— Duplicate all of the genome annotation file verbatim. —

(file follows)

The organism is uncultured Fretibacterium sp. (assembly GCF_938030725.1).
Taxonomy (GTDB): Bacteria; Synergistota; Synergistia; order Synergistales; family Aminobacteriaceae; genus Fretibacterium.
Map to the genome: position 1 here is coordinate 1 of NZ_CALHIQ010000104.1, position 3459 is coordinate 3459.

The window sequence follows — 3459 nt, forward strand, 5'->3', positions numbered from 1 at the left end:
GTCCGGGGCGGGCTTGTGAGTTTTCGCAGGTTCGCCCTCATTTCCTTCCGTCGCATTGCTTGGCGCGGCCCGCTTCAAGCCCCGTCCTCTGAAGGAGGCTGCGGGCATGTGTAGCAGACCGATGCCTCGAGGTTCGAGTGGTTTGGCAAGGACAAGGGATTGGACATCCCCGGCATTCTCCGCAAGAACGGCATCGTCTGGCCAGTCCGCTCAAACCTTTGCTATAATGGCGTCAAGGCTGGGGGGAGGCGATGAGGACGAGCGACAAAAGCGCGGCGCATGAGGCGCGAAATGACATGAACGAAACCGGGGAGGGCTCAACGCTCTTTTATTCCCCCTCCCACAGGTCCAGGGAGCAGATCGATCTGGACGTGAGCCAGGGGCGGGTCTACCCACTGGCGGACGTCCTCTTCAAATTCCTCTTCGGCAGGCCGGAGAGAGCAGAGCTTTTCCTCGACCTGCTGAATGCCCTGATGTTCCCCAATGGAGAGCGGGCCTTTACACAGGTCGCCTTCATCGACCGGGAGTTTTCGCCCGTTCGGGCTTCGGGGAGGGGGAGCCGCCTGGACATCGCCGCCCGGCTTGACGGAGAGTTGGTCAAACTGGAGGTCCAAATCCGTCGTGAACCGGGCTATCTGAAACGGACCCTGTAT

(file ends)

The organism is uncultured Fretibacterium sp. (assembly GCF_938030725.1).
Taxonomy (GTDB): Bacteria; Synergistota; Synergistia; order Synergistales; family Aminobacteriaceae; genus Fretibacterium.
Map to the genome: position 1 here is coordinate 1 of NZ_CALHIQ010000104.1, position 3459 is coordinate 3459.

The window sequence follows — 3459 nt, forward strand, 5'->3', positions numbered from 1 at the left end:
GTCCGGGGCGGGCTTGTGAGTTTTCGCAGGTTCGCCCTCATTTCCTTCCGTCGCATTGCTTGGCGCGGCCCGCTTCAAGCCCCGTCCTCTGAAGGAGGCTGCGGGCATGTGTAGCAGACCGATGCCTCGAGGTTCGAGTGGTTTGGCAAGGACAAGGGATTGGACATCCCCGGCATTCTCCGCAAGAACGGCATCGTCTGGCCAGTCCGCTCAAACCTTTGCTATAATGGCGTCAAGGCTGGGGGGAGGCGATGAGGACGAGCGACAAAAGCGCGGCGCATGAGGCGCGAAATGACATGAACGAAACCGGGGAGGGCTCAACGCTCTTTTATTCCCCCTCCCACAGGTCCAGGGAGCAGATCGATCTGGACGTGAGCCAGGGGCGGGTCTACCCACTGGCGGACGTCCTCTTCAAATTCCTCTTCGGCAGGCCGGAGAGAGCAGAGCTTTTCCTCGACCTGCTGAATGCCCTGATGTTCCCCAATGGAGAGCGGGCCTTTACACAGGTCGCCTTCATCGACCGGGAGTTTTCGCCCGTTCGGGCTTCGGGGAGGGGGAGCCGCCTGGACATCGCCGCCCGGCTTGACGGAGAGTTGGTCAAACTGGAGGTCCAAATCCGTCGTGAACCGGGCTATCTGAAACGGACCCTGTAT